Saturday, August 25, 2012

Bridges and Tall Ships

By nature I’m a bit of a nosey parker. I like to know things. On the Enneagram I’m what is known as a Number 5 personality and the animal which represents this number is - yes, you’ve guessed it – the owl. Remember the wise old owl of nursery rhyme fame? “The more he saw the less he spoke, the less he spoke the more he heard” – that’s kind of like me. I’m still working on the ‘wise’ bit but overall I am a gatherer and hoarder of information.

I’m also a little bit lazy (which may explain why I like cats – unusual for an owl you would think!). You see, I’ve long wondered if the Samuel Beckett Bridge in Dublin lifts up to allow ships pass down the River Liffey. Since it was opened to pedestrians and road traffic in December 2009, I have admired the architecture of this stunning bridge which is named after the eminent Irish writer Samuel Beckett. Moreover, in the past year the bridge has been a frequent subject in my photography. Indeed, this spectacular construction rapidly has become an iconic landmark of our capital city. Yet it has taken me 3 years to find out anything much about it – all the more amazing when you consider that my place of work for the past year has been right beside the bridge! The truth is, I simply hadn’t bothered to go and find out. Until this week.

As I write this blog post, the Tall Ships Race 2012 is visiting Dublin and there is a right old carnival atmosphere about the place. Last week, while perusing some advance information about the festivities that would be taking place along the Dublin quays, I discovered that some of the visiting vessels were due to berth up-river from the Beckett Bridge. Aha! So the bridge must able to open. But how? Does it lift up? At the next opportunity I consulted YouTube to see if anyone had a video clip of this bridge doing its thing. Since you can find a clip of almost anything on YouTube, needless to say I found what I was looking for within seconds. Instantly, my question was answered – the bridge does not lift up – it swivels 90 degrees to open and close!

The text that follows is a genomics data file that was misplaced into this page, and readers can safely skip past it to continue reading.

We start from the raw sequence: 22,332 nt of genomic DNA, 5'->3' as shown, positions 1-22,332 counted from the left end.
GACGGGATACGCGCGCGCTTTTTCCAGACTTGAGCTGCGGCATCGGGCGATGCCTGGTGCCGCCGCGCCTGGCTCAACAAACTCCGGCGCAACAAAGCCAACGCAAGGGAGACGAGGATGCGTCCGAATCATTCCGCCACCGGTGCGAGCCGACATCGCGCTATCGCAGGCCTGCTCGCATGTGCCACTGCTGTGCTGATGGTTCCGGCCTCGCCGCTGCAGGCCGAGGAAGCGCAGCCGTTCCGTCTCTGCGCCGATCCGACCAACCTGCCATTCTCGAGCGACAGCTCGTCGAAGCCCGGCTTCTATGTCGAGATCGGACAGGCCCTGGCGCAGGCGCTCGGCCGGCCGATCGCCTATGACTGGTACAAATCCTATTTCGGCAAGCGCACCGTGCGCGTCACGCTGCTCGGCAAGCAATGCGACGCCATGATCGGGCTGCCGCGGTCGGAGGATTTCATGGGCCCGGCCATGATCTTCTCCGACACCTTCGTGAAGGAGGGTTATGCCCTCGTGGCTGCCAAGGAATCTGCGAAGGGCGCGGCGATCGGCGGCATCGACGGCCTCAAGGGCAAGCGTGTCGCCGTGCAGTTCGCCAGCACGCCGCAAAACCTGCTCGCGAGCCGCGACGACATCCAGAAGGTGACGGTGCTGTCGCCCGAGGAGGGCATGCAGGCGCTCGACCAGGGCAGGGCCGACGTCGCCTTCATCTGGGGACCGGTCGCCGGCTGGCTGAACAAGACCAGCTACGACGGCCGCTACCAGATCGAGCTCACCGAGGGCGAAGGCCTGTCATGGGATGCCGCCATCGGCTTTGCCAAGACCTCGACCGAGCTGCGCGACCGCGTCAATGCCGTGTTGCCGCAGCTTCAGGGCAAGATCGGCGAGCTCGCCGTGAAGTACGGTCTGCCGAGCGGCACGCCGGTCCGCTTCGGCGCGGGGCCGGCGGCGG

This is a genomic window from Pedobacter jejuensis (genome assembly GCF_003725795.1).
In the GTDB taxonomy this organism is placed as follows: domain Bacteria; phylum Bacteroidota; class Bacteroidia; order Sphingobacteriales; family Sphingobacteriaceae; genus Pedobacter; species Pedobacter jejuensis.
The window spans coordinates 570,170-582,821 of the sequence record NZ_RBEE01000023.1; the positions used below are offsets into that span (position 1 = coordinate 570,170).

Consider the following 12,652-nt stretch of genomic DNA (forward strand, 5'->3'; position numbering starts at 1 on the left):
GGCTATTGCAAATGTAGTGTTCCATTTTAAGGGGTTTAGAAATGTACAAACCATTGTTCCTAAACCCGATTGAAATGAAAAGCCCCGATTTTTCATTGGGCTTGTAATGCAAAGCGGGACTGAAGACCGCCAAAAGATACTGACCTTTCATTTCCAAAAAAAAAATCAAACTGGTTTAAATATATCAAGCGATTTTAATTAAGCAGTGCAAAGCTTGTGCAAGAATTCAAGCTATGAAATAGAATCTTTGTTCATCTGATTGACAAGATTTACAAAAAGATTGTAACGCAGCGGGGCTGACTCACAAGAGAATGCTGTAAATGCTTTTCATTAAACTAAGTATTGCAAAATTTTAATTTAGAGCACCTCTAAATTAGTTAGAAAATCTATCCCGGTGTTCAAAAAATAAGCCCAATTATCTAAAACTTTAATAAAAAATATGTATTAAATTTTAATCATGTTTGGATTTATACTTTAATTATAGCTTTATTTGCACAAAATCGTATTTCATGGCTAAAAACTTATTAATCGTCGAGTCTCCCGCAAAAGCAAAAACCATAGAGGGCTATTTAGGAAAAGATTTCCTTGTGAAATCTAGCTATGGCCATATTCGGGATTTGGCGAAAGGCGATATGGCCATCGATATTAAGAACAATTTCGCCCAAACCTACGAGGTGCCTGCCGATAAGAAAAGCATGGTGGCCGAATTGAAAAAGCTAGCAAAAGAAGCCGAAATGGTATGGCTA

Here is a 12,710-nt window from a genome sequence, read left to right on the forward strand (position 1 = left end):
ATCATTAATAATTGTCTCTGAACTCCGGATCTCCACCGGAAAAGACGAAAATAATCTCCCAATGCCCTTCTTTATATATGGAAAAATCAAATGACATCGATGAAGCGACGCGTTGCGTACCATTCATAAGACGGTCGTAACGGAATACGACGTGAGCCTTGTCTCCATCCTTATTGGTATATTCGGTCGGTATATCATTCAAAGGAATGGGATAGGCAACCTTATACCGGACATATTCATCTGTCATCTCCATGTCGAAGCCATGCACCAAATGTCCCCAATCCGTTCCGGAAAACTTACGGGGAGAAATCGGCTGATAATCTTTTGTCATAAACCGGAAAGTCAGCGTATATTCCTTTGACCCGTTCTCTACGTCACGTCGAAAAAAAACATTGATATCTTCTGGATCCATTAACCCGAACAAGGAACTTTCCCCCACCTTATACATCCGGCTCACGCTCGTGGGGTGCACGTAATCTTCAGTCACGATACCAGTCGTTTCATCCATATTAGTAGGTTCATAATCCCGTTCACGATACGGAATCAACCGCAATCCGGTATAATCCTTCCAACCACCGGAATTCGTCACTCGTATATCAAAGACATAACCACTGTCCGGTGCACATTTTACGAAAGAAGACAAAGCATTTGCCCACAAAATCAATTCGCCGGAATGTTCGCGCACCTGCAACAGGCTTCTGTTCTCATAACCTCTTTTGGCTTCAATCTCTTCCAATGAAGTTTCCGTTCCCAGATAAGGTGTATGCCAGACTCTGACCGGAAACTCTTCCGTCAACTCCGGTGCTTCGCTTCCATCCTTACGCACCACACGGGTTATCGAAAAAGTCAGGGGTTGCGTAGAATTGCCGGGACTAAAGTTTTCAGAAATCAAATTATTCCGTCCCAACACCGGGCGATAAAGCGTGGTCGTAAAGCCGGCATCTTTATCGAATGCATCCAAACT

As if spurred on by this small yet, for me, pleasing discovery, I was destined to find out even more about this bridge as the week unfolded. The theme for my ‘52’ photography project this week is Architecture. Since the topic was announced 4 weeks ago, I decided that my first choice of subject would be the Beckett Bridge. Knowing that the quays would be lined with tall ships and thronged with people in the latter part of the week, I set out at lunchtime last Tuesday to take my shot (which you can see below). While posting my shot to Flickr earlier today I decided to find out a bit more about who had architected this marvellous work.

It is actually an Argentinian architect by the name of Santiago Calatrava. He has a string of notable and imaginative bridge and building designs to his name around the world. In particular, he has 5 bridges of the cantilever spar cable-stayed kind (there’s a term you don’t hear every day of the week!) of which the Samuel Beckett is one. However, what he has managed to achieve with the Beckett Bridge is to deliver a design which is reminiscent of a harp on its back (see photo at the top of this post)and that’s what makes this bridge unique. As you look towards Dublin city centre from the mouth of the Liffey you see a structure which is functional yet a striking symbol of our nation. It spans two districts of our city which were in need of rejuvenation, a lot of which was delivered during the fabled Celtic Tiger years. A few unfinished structures stand as a reminder that the Tiger years came to an abrupt end with the banking crisis of 2008. Thankfully the Samuel Beckett Bridge was sufficiently advanced to make it to completion.

Interestingly, this is Calatrava’s second bridge across the Liffey in Dublin. He also designed the James Joyce Bridge, constructed in 2003 at Blackhall Place further up the river. I wonder will he get to complete a hat-trick of bridges across the Liffey? Unlikely, one would think. Not much money around for such projects these days. But then money isn’t everything. As I ventured out last Friday lunchtime for a quick look at the visiting ships on the quays, it was great to see so many people – office workers, families, students, senior citizens - despite the wet weather, partaking in the Tall Ship festivities in the shadow of this great bridge. We certainly haven’t forgotten how to enjoy life. And that’s a good thing!

Thankfully it didn’t rain all the time, as you can see from this shot I took of the masts on the first of the tall ships to arrive in Dublin earlier this week. It’s the Guayas from Ecuador.

Click on the images in this post to view them in larger size.

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